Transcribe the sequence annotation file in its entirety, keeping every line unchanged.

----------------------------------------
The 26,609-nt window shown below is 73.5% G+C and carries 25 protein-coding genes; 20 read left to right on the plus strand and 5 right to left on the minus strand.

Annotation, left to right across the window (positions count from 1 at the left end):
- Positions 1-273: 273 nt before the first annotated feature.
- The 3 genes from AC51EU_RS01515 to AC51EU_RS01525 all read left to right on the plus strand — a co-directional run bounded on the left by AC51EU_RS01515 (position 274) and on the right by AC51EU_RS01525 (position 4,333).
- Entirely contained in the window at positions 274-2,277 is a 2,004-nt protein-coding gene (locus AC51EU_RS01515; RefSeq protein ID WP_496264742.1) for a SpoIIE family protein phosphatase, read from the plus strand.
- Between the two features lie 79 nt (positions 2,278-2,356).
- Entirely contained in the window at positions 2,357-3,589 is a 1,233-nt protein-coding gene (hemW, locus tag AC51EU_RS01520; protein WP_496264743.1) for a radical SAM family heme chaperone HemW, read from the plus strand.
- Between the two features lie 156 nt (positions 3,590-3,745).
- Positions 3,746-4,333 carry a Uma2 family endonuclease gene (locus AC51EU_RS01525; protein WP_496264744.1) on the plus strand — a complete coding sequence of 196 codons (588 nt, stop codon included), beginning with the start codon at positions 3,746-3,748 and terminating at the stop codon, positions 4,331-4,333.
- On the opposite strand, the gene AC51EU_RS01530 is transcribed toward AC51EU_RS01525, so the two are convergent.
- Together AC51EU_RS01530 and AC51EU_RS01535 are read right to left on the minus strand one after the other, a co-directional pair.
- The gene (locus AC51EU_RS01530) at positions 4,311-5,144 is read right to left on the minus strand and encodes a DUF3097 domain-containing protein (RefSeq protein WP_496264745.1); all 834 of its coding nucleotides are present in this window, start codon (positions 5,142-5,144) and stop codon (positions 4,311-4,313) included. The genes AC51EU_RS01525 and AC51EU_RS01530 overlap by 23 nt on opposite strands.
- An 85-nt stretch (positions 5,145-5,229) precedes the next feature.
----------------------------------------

The 26,609-nt window shown below is 73.5% G+C and carries 25 protein-coding genes; 20 read left to right on the plus strand and 5 right to left on the minus strand.

Annotation, left to right across the window (positions count from 1 at the left end):
- Positions 1-273: 273 nt before the first annotated feature.
- The 3 genes from AC51EU_RS01515 to AC51EU_RS01525 all read left to right on the plus strand — a co-directional run bounded on the left by AC51EU_RS01515 (position 274) and on the right by AC51EU_RS01525 (position 4,333).
- Entirely contained in the window at positions 274-2,277 is a 2,004-nt protein-coding gene (locus AC51EU_RS01515; RefSeq protein ID WP_496264742.1) for a SpoIIE family protein phosphatase, read from the plus strand.
- Between the two features lie 79 nt (positions 2,278-2,356).
- Entirely contained in the window at positions 2,357-3,589 is a 1,233-nt protein-coding gene (hemW, locus tag AC51EU_RS01520; protein WP_496264743.1) for a radical SAM family heme chaperone HemW, read from the plus strand.
- Between the two features lie 156 nt (positions 3,590-3,745).
- Positions 3,746-4,333 carry a Uma2 family endonuclease gene (locus AC51EU_RS01525; protein WP_496264744.1) on the plus strand — a complete coding sequence of 196 codons (588 nt, stop codon included), beginning with the start codon at positions 3,746-3,748 and terminating at the stop codon, positions 4,331-4,333.
- On the opposite strand, the gene AC51EU_RS01530 is transcribed toward AC51EU_RS01525, so the two are convergent.
- Together AC51EU_RS01530 and AC51EU_RS01535 are read right to left on the minus strand one after the other, a co-directional pair.
- The gene (locus AC51EU_RS01530) at positions 4,311-5,144 is read right to left on the minus strand and encodes a DUF3097 domain-containing protein (RefSeq protein WP_496264745.1); all 834 of its coding nucleotides are present in this window, start codon (positions 5,142-5,144) and stop codon (positions 4,311-4,313) included. The genes AC51EU_RS01525 and AC51EU_RS01530 overlap by 23 nt on opposite strands.
- An 85-nt stretch (positions 5,145-5,229) precedes the next feature.